Vernon Lyman Kellogg, American zoologist, studied at the University of Kansas which awarded him the degrees Bachelor of Arts (AB, 1889) and Master of Science (MS, 1892). He also took special courses in entomology and biology at Cornell University (1891-1893), the University of Leipzig (1893, 1897), and in Paris (1904, 1908). In 1890 he became assistant professor of entomology at the University of Kansas and was promoted to associate professor in 1893. The next year he became assistant professor of entomology at Stanford University, was promoted to associate professor in 1895, and to full professor in 1896. In 1906 he was appointed in addition as professor of bionomics at Stanford, holding both chairs to 1920. During World War I (1914-1918) he was the director of the American Committee for Relief in Belgium, stationed in Brussels (1915-1916), then assistant to the United States Food Administration (1917-1919), and from 1918 to 1921 with the American Relief Administration. He was decorated by the governments of both France and Belgium. From 1919 to 1931 he was the permanent secretary of the National Research Council in Washington, but then had to resign owing to poor health. He was awarded honorary doctoral degrees by the University of California (1918) and Oberlin College (1922).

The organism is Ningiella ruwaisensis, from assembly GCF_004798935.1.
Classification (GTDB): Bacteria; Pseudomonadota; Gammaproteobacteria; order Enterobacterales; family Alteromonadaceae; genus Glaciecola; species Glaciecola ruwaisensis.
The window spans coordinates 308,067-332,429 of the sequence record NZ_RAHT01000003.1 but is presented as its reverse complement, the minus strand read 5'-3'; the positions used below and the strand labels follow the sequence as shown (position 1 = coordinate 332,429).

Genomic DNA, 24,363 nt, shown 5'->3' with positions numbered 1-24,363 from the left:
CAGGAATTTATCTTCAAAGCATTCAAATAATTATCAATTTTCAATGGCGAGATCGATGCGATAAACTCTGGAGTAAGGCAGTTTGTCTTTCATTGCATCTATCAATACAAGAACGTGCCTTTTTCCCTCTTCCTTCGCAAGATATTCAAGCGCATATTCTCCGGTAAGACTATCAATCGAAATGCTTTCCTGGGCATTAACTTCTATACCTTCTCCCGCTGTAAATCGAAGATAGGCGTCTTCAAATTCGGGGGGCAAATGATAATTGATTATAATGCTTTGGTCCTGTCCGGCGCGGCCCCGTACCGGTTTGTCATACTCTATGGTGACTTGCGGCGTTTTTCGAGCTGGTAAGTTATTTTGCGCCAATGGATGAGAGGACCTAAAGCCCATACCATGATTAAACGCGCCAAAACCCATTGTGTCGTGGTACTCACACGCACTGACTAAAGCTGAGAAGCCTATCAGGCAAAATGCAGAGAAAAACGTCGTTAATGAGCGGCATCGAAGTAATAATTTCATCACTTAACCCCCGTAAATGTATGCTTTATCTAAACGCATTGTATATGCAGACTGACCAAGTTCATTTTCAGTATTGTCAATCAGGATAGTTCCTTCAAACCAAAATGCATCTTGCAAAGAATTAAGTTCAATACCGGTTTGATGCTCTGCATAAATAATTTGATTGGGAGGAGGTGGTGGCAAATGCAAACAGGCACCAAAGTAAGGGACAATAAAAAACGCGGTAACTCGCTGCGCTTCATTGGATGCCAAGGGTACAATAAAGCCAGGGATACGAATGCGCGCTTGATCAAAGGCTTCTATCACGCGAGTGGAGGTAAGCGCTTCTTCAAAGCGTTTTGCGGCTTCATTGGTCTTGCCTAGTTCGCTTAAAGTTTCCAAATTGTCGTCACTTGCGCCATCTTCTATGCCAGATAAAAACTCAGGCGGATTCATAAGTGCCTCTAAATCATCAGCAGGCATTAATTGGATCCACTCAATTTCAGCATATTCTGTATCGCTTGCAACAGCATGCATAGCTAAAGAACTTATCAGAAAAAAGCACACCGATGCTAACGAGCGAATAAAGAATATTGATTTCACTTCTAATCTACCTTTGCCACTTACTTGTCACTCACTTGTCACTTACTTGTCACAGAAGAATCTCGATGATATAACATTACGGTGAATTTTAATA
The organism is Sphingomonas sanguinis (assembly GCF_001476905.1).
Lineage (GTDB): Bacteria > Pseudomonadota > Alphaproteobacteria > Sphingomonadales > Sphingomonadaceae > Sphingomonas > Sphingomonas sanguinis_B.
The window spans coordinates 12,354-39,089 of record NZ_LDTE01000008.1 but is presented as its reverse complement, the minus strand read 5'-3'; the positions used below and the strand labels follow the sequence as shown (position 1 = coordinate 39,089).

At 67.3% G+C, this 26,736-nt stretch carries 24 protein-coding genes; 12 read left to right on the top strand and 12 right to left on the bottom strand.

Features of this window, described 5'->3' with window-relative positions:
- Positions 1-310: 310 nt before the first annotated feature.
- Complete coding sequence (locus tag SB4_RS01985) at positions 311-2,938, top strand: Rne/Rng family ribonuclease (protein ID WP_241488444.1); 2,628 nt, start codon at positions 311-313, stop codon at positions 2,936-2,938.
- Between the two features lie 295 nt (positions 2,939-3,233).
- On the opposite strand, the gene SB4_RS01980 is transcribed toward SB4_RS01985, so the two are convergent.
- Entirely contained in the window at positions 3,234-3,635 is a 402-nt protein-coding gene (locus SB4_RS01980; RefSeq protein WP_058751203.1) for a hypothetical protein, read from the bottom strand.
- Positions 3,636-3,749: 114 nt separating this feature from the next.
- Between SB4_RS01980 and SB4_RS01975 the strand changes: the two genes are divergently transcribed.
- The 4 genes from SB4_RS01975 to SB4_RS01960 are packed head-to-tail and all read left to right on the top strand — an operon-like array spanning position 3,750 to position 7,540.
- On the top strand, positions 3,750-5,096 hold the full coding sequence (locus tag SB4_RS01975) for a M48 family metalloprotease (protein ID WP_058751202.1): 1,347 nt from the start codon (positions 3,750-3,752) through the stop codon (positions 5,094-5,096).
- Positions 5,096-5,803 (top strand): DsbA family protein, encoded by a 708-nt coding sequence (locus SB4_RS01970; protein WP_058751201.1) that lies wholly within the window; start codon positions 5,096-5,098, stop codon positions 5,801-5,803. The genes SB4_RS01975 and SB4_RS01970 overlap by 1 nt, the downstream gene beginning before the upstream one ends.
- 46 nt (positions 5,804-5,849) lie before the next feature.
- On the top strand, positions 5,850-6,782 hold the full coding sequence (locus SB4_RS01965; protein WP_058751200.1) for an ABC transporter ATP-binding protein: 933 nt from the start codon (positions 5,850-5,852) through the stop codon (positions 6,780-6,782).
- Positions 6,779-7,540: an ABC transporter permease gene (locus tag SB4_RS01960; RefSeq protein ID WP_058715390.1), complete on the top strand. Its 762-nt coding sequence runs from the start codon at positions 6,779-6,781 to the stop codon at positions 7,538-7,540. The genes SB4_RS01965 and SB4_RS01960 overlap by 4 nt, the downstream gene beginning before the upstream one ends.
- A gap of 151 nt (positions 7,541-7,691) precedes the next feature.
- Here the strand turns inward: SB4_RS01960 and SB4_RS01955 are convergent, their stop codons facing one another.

Kellogg has been described as a wise, generous and kindly man with a brilliant and versatile mind. He was a very popular teacher, with a special interest in the evolutionary history of birds, and was an authority on the Order Mallophaga (bird lice). His only direct contribution to southern African science was a paper by him and G.F. Ferris on “Anoplura and Mallophaga from Zululand”, published in the Annals of the Durban Museum (1914-1917, Vol. 1, pp. 147-158). [The Anopleura are an order of blood-sucking lice found on mammals]. Altogether he published over 200 books and pamphlets on a wide variety of subjects, including American insects (1905 and later editions), Darwinism today (1907), The Anopleura and Mallophaga of North American mammals (with G.F. Ferris, 1915), and introductory textbooks of zoology, insect anatomy, and evolution.